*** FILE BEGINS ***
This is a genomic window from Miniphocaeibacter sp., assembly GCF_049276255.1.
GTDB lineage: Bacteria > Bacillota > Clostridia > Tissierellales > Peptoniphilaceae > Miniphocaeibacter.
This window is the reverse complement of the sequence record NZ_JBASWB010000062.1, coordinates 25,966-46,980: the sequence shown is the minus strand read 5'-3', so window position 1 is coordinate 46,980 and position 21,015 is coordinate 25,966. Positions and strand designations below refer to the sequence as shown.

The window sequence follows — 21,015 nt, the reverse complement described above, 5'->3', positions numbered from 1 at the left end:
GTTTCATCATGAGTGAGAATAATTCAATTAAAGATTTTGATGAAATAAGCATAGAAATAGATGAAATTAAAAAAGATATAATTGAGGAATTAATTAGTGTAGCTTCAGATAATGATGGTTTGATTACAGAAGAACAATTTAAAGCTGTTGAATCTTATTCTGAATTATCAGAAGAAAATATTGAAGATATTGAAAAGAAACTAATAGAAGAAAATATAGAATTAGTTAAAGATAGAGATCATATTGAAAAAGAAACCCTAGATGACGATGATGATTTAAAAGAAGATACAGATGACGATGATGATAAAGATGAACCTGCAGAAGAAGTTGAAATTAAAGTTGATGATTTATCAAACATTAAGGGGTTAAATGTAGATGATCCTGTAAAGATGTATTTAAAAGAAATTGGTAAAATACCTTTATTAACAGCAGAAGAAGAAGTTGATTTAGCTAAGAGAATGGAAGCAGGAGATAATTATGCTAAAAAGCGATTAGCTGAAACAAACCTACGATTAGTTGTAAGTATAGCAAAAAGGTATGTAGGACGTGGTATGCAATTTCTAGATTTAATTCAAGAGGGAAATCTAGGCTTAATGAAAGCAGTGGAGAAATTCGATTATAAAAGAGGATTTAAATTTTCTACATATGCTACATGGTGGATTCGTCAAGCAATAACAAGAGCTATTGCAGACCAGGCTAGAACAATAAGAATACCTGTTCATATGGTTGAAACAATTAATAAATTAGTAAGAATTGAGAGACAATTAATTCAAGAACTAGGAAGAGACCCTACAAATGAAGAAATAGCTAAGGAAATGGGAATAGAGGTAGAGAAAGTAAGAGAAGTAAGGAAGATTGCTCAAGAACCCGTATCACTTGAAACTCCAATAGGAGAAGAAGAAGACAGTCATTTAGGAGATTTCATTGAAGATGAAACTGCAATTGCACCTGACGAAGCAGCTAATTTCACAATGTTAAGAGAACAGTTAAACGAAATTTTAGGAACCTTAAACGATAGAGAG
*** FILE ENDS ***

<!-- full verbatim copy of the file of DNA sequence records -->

This is a genomic window from Miniphocaeibacter sp., assembly GCF_049276255.1.
GTDB lineage: Bacteria > Bacillota > Clostridia > Tissierellales > Peptoniphilaceae > Miniphocaeibacter.
This window is the reverse complement of the sequence record NZ_JBASWB010000062.1, coordinates 25,966-46,980: the sequence shown is the minus strand read 5'-3', so window position 1 is coordinate 46,980 and position 21,015 is coordinate 25,966. Positions and strand designations below refer to the sequence as shown.

The window sequence follows — 21,015 nt, the reverse complement described above, 5'->3', positions numbered from 1 at the left end:
GTTTCATCATGAGTGAGAATAATTCAATTAAAGATTTTGATGAAATAAGCATAGAAATAGATGAAATTAAAAAAGATATAATTGAGGAATTAATTAGTGTAGCTTCAGATAATGATGGTTTGATTACAGAAGAACAATTTAAAGCTGTTGAATCTTATTCTGAATTATCAGAAGAAAATATTGAAGATATTGAAAAGAAACTAATAGAAGAAAATATAGAATTAGTTAAAGATAGAGATCATATTGAAAAAGAAACCCTAGATGACGATGATGATTTAAAAGAAGATACAGATGACGATGATGATAAAGATGAACCTGCAGAAGAAGTTGAAATTAAAGTTGATGATTTATCAAACATTAAGGGGTTAAATGTAGATGATCCTGTAAAGATGTATTTAAAAGAAATTGGTAAAATACCTTTATTAACAGCAGAAGAAGAAGTTGATTTAGCTAAGAGAATGGAAGCAGGAGATAATTATGCTAAAAAGCGATTAGCTGAAACAAACCTACGATTAGTTGTAAGTATAGCAAAAAGGTATGTAGGACGTGGTATGCAATTTCTAGATTTAATTCAAGAGGGAAATCTAGGCTTAATGAAAGCAGTGGAGAAATTCGATTATAAAAGAGGATTTAAATTTTCTACATATGCTACATGGTGGATTCGTCAAGCAATAACAAGAGCTATTGCAGACCAGGCTAGAACAATAAGAATACCTGTTCATATGGTTGAAACAATTAATAAATTAGTAAGAATTGAGAGACAATTAATTCAAGAACTAGGAAGAGACCCTACAAATGAAGAAATAGCTAAGGAAATGGGAATAGAGGTAGAGAAAGTAAGAGAAGTAAGGAAGATTGCTCAAGAACCCGTATCACTTGAAACTCCAATAGGAGAAGAAGAAGACAGTCATTTAGGAGATTTCATTGAAGATGAAACTGCAATTGCACCTGACGAAGCAGCTAATTTCACAATGTTAAGAGAACAGTTAAACGAAATTTTAGGAACCTTAAACGATAGAGAG